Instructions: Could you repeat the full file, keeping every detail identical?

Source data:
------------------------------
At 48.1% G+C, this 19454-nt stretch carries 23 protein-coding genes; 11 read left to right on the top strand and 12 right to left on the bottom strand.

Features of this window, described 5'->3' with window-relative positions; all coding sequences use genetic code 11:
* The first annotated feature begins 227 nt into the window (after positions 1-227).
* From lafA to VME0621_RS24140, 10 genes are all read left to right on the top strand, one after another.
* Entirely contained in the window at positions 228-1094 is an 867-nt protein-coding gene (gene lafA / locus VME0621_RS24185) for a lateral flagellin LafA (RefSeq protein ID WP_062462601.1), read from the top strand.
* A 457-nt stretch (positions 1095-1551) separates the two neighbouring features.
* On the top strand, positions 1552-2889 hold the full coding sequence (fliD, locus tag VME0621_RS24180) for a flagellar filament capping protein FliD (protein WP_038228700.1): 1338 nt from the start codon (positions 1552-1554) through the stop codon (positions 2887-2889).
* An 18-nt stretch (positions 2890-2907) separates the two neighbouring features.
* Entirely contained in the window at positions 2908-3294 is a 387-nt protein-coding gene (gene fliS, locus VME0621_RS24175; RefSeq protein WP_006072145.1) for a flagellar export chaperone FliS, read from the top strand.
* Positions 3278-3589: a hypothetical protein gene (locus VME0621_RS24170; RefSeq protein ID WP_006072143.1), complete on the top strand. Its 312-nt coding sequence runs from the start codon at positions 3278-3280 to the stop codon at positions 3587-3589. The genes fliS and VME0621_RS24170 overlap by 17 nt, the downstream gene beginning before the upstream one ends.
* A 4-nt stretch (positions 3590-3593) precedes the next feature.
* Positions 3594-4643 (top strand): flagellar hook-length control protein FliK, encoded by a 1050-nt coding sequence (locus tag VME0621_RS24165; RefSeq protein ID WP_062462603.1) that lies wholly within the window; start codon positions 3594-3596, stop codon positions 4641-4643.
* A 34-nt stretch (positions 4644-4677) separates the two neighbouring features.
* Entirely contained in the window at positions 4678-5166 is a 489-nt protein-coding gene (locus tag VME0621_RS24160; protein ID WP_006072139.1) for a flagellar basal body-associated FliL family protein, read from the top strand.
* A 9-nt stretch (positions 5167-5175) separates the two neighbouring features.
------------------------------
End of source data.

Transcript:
At 48.1% G+C, this 19454-nt stretch carries 23 protein-coding genes; 11 read left to right on the top strand and 12 right to left on the bottom strand.

Features of this window, described 5'->3' with window-relative positions; all coding sequences use genetic code 11:
* The first annotated feature begins 227 nt into the window (after positions 1-227).
* From lafA to VME0621_RS24140, 10 genes are all read left to right on the top strand, one after another.
* Entirely contained in the window at positions 228-1094 is an 867-nt protein-coding gene (gene lafA / locus VME0621_RS24185) for a lateral flagellin LafA (RefSeq protein ID WP_062462601.1), read from the top strand.
* A 457-nt stretch (positions 1095-1551) separates the two neighbouring features.
* On the top strand, positions 1552-2889 hold the full coding sequence (fliD, locus tag VME0621_RS24180) for a flagellar filament capping protein FliD (protein WP_038228700.1): 1338 nt from the start codon (positions 1552-1554) through the stop codon (positions 2887-2889).
* An 18-nt stretch (positions 2890-2907) separates the two neighbouring features.
* Entirely contained in the window at positions 2908-3294 is a 387-nt protein-coding gene (gene fliS, locus VME0621_RS24175; RefSeq protein WP_006072145.1) for a flagellar export chaperone FliS, read from the top strand.
* Positions 3278-3589: a hypothetical protein gene (locus VME0621_RS24170; RefSeq protein ID WP_006072143.1), complete on the top strand. Its 312-nt coding sequence runs from the start codon at positions 3278-3280 to the stop codon at positions 3587-3589. The genes fliS and VME0621_RS24170 overlap by 17 nt, the downstream gene beginning before the upstream one ends.
* A 4-nt stretch (positions 3590-3593) precedes the next feature.
* Positions 3594-4643 (top strand): flagellar hook-length control protein FliK, encoded by a 1050-nt coding sequence (locus tag VME0621_RS24165; RefSeq protein ID WP_062462603.1) that lies wholly within the window; start codon positions 3594-3596, stop codon positions 4641-4643.
* A 34-nt stretch (positions 4644-4677) separates the two neighbouring features.
* Entirely contained in the window at positions 4678-5166 is a 489-nt protein-coding gene (locus tag VME0621_RS24160; protein ID WP_006072139.1) for a flagellar basal body-associated FliL family protein, read from the top strand.
* A 9-nt stretch (positions 5167-5175) separates the two neighbouring features.